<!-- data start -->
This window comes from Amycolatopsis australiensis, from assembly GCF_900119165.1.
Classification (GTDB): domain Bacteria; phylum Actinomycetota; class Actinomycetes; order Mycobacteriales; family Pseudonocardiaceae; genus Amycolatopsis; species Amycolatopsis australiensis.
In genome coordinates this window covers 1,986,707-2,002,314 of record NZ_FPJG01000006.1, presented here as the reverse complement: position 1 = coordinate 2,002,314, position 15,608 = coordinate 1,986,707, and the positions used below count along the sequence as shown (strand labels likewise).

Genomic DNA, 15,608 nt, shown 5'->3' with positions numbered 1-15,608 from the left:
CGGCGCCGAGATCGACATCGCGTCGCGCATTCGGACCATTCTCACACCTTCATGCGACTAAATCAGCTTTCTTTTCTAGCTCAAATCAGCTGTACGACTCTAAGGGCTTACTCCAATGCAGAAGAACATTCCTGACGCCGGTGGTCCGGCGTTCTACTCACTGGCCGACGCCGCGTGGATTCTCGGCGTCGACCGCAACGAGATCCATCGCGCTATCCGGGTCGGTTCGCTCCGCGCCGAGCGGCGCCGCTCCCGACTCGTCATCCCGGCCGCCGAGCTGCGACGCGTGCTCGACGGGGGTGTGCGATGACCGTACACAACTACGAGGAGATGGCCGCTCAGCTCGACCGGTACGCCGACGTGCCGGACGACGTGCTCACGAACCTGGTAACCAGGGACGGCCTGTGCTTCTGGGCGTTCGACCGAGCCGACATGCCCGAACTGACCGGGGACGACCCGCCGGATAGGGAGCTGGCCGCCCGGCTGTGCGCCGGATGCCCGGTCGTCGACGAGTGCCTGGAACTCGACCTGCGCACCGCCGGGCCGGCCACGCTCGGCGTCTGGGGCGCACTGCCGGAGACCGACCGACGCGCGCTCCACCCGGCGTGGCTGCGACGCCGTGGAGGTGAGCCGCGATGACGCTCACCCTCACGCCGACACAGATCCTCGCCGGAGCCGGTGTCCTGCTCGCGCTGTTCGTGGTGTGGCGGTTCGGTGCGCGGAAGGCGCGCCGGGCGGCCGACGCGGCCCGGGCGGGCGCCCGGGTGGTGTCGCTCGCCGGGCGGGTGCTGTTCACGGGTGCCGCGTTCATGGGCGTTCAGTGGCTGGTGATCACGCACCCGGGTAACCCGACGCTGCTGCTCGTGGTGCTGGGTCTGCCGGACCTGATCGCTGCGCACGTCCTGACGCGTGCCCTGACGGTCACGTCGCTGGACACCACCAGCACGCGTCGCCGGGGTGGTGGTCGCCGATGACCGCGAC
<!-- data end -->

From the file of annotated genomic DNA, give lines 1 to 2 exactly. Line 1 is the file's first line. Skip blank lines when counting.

This window comes from Amycolatopsis australiensis, from assembly GCF_900119165.1.
Classification (GTDB): domain Bacteria; phylum Actinomycetota; class Actinomycetes; order Mycobacteriales; family Pseudonocardiaceae; genus Amycolatopsis; species Amycolatopsis australiensis.